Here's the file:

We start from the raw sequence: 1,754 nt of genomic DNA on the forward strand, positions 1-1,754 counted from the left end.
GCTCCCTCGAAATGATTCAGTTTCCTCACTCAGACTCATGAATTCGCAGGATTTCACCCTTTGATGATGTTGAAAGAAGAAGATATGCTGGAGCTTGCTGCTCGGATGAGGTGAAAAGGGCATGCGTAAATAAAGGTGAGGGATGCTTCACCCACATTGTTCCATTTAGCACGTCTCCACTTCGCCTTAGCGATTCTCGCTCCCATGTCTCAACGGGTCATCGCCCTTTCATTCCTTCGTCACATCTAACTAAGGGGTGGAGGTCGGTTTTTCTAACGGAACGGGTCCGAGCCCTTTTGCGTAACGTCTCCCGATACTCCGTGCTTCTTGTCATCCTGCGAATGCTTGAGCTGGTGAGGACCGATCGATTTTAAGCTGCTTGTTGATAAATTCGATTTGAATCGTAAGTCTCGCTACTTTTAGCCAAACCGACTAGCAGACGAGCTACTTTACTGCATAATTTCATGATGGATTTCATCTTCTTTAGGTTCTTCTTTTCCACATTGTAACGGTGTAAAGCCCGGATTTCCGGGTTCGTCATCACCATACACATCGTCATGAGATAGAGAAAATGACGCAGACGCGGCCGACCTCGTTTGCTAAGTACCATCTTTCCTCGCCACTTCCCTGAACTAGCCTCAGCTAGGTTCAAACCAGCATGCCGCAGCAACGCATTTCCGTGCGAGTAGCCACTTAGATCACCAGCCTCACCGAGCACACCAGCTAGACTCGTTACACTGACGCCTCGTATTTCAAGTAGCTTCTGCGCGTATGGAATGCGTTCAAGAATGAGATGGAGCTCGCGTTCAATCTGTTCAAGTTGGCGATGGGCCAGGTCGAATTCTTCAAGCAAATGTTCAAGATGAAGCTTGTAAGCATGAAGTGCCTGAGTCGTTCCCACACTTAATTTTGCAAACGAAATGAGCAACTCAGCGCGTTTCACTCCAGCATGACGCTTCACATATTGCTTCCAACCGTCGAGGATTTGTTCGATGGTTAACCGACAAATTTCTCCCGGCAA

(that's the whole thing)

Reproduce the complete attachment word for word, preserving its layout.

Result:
We start from the raw sequence: 1,754 nt of genomic DNA on the forward strand, positions 1-1,754 counted from the left end.
GCTCCCTCGAAATGATTCAGTTTCCTCACTCAGACTCATGAATTCGCAGGATTTCACCCTTTGATGATGTTGAAAGAAGAAGATATGCTGGAGCTTGCTGCTCGGATGAGGTGAAAAGGGCATGCGTAAATAAAGGTGAGGGATGCTTCACCCACATTGTTCCATTTAGCACGTCTCCACTTCGCCTTAGCGATTCTCGCTCCCATGTCTCAACGGGTCATCGCCCTTTCATTCCTTCGTCACATCTAACTAAGGGGTGGAGGTCGGTTTTTCTAACGGAACGGGTCCGAGCCCTTTTGCGTAACGTCTCCCGATACTCCGTGCTTCTTGTCATCCTGCGAATGCTTGAGCTGGTGAGGACCGATCGATTTTAAGCTGCTTGTTGATAAATTCGATTTGAATCGTAAGTCTCGCTACTTTTAGCCAAACCGACTAGCAGACGAGCTACTTTACTGCATAATTTCATGATGGATTTCATCTTCTTTAGGTTCTTCTTTTCCACATTGTAACGGTGTAAAGCCCGGATTTCCGGGTTCGTCATCACCATACACATCGTCATGAGATAGAGAAAATGACGCAGACGCGGCCGACCTCGTTTGCTAAGTACCATCTTTCCTCGCCACTTCCCTGAACTAGCCTCAGCTAGGTTCAAACCAGCATGCCGCAGCAACGCATTTCCGTGCGAGTAGCCACTTAGATCACCAGCCTCACCGAGCACACCAGCTAGACTCGTTACACTGACGCCTCGTATTTCAAGTAGCTTCTGCGCGTATGGAATGCGTTCAAGAATGAGATGGAGCTCGCGTTCAATCTGTTCAAGTTGGCGATGGGCCAGGTCGAATTCTTCAAGCAAATGTTCAAGATGAAGCTTGTAAGCATGAAGTGCCTGAGTCGTTCCCACACTTAATTTTGCAAACGAAATGAGCAACTCAGCGCGTTTCACTCCAGCATGACGCTTCACATATTGCTTCCAACCGTCGAGGATTTGTTCGATGGTTAACCGACAAATTTCTCCCGGCAA